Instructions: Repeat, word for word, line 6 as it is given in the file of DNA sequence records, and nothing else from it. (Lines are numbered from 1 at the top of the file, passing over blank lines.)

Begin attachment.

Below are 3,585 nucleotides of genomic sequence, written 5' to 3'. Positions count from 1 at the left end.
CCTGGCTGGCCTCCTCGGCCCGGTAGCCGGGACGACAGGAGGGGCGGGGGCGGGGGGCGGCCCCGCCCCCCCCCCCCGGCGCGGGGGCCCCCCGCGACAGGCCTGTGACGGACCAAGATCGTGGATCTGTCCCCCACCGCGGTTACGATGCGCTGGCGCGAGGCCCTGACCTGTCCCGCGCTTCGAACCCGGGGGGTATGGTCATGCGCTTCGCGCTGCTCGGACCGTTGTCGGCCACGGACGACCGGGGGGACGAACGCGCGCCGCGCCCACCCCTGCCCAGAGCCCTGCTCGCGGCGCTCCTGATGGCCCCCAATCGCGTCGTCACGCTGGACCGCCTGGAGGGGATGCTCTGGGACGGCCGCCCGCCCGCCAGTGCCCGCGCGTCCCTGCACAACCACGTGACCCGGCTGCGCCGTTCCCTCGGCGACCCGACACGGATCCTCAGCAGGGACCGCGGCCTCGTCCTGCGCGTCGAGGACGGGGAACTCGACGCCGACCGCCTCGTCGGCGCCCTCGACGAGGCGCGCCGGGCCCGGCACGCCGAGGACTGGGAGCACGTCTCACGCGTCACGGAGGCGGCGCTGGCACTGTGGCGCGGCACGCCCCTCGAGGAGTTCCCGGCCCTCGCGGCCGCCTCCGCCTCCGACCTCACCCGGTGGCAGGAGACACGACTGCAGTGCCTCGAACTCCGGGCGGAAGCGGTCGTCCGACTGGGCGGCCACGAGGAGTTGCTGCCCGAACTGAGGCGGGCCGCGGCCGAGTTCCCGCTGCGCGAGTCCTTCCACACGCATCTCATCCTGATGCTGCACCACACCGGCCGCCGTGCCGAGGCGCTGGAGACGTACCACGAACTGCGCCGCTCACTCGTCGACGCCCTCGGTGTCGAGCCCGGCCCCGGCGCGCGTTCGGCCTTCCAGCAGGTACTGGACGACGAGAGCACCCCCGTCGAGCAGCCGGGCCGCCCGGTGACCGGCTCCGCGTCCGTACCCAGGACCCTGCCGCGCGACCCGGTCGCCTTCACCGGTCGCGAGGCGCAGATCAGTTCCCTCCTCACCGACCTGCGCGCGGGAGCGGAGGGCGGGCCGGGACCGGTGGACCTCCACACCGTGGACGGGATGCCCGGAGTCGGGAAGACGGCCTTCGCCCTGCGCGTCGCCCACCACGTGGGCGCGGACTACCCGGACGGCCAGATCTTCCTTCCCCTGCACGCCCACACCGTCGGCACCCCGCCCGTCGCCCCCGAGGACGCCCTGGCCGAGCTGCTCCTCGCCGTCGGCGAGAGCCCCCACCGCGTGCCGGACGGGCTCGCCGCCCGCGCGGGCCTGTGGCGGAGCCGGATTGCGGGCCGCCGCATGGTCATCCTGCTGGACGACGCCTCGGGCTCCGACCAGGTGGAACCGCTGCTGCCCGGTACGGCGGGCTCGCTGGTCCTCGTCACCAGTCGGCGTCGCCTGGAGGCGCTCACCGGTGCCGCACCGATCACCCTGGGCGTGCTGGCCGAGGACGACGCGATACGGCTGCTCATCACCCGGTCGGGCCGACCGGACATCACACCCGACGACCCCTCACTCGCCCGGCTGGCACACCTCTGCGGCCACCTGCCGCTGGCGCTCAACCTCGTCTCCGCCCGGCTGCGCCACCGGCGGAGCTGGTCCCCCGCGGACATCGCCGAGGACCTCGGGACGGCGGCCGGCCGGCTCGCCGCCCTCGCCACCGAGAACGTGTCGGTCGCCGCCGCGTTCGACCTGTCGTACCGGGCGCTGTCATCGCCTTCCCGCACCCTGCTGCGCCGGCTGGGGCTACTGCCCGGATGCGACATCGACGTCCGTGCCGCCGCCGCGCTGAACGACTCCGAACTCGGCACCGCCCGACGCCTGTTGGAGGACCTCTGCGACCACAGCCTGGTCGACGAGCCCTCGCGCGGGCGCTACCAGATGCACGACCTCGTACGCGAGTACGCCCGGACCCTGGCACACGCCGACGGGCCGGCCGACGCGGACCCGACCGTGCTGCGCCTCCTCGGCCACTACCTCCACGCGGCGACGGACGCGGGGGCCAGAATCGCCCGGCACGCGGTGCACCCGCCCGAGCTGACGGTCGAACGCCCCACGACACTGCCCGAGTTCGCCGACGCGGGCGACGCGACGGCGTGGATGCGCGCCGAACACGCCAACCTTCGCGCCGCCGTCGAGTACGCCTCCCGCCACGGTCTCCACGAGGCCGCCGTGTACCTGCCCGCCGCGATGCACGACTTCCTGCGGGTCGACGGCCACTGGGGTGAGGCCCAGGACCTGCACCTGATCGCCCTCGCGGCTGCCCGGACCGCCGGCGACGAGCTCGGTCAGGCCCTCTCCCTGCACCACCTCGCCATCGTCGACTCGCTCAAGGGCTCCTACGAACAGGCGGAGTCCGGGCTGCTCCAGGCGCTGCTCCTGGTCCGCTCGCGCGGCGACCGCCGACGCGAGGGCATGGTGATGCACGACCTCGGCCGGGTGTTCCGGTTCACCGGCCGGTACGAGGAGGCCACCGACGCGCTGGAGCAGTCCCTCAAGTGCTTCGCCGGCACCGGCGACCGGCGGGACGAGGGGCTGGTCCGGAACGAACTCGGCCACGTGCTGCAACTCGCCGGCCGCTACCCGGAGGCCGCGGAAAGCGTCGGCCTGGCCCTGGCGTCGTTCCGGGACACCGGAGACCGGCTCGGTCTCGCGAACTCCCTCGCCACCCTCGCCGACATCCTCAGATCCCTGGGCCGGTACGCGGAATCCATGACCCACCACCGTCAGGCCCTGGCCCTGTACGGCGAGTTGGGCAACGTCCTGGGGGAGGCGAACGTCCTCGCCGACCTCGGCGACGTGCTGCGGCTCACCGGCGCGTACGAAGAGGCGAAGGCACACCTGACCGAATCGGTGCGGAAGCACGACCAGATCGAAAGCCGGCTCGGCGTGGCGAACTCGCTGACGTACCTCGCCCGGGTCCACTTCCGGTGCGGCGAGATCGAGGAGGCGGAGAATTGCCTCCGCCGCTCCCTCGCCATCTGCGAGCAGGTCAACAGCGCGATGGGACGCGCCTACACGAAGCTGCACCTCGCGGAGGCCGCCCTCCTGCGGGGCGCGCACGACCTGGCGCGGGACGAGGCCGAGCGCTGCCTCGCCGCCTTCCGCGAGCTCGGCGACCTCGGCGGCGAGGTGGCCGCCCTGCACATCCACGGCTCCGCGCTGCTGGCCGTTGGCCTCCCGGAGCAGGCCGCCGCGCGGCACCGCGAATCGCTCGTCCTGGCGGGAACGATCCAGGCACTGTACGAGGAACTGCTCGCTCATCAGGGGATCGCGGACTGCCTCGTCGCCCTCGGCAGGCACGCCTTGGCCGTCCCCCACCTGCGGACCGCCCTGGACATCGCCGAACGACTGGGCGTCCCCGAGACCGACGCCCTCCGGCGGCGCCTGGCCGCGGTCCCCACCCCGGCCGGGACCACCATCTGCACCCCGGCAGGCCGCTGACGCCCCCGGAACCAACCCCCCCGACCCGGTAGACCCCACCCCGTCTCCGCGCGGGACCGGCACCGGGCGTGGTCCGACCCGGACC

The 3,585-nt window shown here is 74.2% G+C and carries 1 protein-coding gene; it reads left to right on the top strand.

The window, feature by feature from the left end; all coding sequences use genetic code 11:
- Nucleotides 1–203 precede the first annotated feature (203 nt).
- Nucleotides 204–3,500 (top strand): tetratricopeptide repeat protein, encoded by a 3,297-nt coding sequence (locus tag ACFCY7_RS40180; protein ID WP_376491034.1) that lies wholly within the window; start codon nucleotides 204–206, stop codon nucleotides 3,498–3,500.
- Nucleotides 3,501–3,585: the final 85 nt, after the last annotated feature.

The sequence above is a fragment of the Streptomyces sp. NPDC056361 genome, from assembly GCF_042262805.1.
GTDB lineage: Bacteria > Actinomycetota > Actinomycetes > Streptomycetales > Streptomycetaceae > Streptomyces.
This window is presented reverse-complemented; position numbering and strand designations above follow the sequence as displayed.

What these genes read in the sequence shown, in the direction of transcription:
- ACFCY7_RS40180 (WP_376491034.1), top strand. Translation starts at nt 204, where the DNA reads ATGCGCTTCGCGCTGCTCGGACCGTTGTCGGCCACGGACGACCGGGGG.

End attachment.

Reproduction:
- Nucleotides 204–3,500 (top strand): tetratricopeptide repeat protein, encoded by a 3,297-nt coding sequence (locus tag ACFCY7_RS40180; protein ID WP_376491034.1) that lies wholly within the window; start codon nucleotides 204–206, stop codon nucleotides 3,498–3,500.